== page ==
Life for Mariflor has always been something to appreciate.
Born into a farming family in the country village of Gaoquin, in the province of Leyte, Phillipines, she never had much. But it was enough.
Her country lifestyle allowed her to grow up slowly, as all children should, happy with her family and grateful to be able to attend school with her friends. Everything seemed normal and right in her world.
Until the winds of Typhoon Haiyan blew down her home and destroyed her school.
As farmers, Mariflor’s family depended on the harvest of their crops and the sale of coconuts. It took years for her father and mother to develop their farm, but it only took two hours for Typhoon Haiyan to destroy everything.
Now, there is no more school for Mariflor to attend, there is no farm to help her papa tend, there is no coconut juice to drink, and there are no bananas to eat. In fact, there is nothing to eat, and her family has no money and no way to earn any. It will take years to grow new coconut and fruit trees and months to grow any kind of crops.
In the meantime, Mariflor wakes up every morning with her tummy growling, and struggles to fall asleep every night because of her hunger pangs. She hears from her neighbors that many foreign nations are sending food and money to help families like hers. But she doesn’t understand why no one has helped her and her family.
She has been told that somewhere the government is giving out food, clean water, and soap, but for some reason none of this relief has made it to her village.
All of her life, her parents have instructed Mariflor to stay away from the highway because it is dangerous, but now desperate, Mariflor has begun doing what the other children do: standing by the side of the road from early morning until the sun fades over the mountains, begging everyone driving by for food and money.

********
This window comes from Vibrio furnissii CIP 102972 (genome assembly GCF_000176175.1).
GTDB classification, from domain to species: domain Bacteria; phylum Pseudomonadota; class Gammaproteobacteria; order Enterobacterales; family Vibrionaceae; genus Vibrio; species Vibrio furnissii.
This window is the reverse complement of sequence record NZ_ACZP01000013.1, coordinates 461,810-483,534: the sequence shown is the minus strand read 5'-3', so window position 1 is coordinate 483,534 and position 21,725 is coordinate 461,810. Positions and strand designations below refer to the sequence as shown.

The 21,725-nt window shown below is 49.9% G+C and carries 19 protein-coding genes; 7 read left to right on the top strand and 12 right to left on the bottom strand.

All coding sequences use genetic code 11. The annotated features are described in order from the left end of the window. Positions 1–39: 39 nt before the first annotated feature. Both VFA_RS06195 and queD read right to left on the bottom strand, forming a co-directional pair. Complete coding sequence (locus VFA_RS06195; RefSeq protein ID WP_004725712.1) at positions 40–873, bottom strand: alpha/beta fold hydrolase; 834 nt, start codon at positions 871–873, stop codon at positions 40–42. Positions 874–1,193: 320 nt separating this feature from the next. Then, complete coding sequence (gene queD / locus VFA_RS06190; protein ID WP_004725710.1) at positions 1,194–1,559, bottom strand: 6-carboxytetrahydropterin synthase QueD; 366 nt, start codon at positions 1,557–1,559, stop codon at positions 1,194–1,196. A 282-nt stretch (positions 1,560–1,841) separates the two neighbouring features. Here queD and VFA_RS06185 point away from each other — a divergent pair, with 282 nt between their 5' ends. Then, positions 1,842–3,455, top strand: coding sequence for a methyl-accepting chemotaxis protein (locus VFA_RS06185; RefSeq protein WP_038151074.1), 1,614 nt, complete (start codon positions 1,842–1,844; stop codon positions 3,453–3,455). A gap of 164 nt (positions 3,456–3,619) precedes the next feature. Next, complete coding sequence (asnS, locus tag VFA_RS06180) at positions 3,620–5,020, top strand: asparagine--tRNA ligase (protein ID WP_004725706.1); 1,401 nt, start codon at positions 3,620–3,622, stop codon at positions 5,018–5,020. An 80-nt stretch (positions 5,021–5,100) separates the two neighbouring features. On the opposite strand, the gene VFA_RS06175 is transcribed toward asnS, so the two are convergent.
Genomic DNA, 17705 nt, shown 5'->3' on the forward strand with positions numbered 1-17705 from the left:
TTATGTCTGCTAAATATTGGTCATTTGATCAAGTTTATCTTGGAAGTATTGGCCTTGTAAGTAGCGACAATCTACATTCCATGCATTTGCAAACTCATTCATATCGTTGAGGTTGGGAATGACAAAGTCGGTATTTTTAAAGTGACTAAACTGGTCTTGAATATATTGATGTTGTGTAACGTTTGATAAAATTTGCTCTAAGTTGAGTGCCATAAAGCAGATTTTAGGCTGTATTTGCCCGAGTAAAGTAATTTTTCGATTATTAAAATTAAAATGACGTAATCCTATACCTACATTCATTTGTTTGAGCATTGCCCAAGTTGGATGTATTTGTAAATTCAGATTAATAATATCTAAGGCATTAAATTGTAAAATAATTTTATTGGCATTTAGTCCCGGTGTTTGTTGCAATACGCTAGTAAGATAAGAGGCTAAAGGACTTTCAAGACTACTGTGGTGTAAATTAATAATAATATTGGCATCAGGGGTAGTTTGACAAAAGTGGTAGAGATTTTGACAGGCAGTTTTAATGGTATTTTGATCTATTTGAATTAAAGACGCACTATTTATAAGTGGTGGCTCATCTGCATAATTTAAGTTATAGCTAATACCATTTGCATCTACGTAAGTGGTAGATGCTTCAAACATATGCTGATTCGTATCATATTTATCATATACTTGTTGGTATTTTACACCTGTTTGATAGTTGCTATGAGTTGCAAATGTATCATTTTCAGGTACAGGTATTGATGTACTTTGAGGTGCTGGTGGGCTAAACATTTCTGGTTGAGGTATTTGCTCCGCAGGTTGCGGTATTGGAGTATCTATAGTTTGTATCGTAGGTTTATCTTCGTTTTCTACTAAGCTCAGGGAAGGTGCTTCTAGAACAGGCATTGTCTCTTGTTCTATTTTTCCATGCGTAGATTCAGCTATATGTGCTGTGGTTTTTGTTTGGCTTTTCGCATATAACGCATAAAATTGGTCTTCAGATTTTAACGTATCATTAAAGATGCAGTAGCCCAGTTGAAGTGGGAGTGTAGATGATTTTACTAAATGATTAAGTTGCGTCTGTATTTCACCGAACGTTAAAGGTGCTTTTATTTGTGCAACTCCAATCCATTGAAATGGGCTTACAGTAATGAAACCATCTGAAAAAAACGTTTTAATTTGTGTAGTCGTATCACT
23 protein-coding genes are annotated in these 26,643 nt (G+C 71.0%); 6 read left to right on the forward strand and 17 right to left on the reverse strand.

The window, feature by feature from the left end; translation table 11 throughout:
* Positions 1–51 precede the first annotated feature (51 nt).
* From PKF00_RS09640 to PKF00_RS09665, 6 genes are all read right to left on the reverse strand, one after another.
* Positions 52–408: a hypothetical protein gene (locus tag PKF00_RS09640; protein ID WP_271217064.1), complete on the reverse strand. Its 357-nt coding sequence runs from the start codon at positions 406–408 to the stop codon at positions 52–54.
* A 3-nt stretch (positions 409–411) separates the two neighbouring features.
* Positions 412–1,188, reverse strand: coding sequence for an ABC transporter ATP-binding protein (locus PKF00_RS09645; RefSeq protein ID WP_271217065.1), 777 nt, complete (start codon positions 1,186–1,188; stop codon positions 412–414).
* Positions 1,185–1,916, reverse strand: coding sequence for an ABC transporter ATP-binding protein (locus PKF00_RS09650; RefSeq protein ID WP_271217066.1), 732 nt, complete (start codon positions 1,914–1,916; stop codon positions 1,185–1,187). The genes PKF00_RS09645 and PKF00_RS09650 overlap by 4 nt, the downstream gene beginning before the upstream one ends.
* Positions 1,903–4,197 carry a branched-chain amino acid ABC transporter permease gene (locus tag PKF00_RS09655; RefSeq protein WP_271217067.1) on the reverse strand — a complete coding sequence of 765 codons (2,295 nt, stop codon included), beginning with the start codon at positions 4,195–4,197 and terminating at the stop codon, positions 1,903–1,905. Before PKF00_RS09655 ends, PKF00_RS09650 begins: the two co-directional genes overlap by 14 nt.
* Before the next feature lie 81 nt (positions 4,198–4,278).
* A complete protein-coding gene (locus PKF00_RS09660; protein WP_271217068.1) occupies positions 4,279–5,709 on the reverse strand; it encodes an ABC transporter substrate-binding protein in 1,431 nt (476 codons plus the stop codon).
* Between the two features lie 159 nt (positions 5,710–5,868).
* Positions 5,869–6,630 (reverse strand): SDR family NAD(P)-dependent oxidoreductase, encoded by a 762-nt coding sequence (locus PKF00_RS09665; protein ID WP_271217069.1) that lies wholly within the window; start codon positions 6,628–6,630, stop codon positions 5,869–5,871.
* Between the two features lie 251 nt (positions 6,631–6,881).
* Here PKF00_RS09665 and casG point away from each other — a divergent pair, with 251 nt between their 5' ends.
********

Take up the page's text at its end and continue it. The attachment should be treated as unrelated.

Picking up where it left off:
As each car or truck passes, she stares at the driver and waves, competing with the hundreds of other children from her village who are also waiting by the road. Hour after hour, the sun beats down hard upon her dark hair.
She lays down at night, with no supper, under the dead palm leaves that her mother has gathered for them. She shivers all through the night and prays from deep in her heart, something she has never done before.
When the sun comes up she runs to the road, hoping that today something good will happen. After hours pass with no results, Mariflor has an idea. She runs up to her mommy and asks her to make a sign asking for food.
Meanwhile, the leaders of INfire and some of their key partners drive down that very highway, heading to the small island of Biliran, Leyte, in response to a request for relief. Their hearts are aching as they see thousands of children over a 50 kilometer stretch, standing one after another, waving, jumping up and down, stretching out their hands, with pain etched on their faces.
The men slow the car close to Mariflor and she cautiously approaches, holding out her hand with hope rising in her heart. One of the men gives her the only food in the car, a power bar that he brought all the way from Nashville, and the other gives her a hundred peso bill.
As they drive off with heavy hearts, they yell out the window a familiar, historical phrase in Leyte, “Mobalik kami” — “We will return.”
The next day a supply truck arrives in Ormoc with goods sent from Germany. Some of these were taken to Miraflor’s village, and her prayers were answered. For the first time in a long time, she fell asleep with her tummy full.
But there must be a continual flow of food supplies to keep her and her family from becoming sick and malnourished. Hopefully, someone will provide her papa with seeds so he can begin to rebuild their farm. They will also need wood, tin sheets, hammers, saws, and nails to help rebuild their home.
A home with a bed to climb into at night, blankets and pillows, a roof to keep the rain out, a kitchen, a table, plates — and yes, something on the plates every night.
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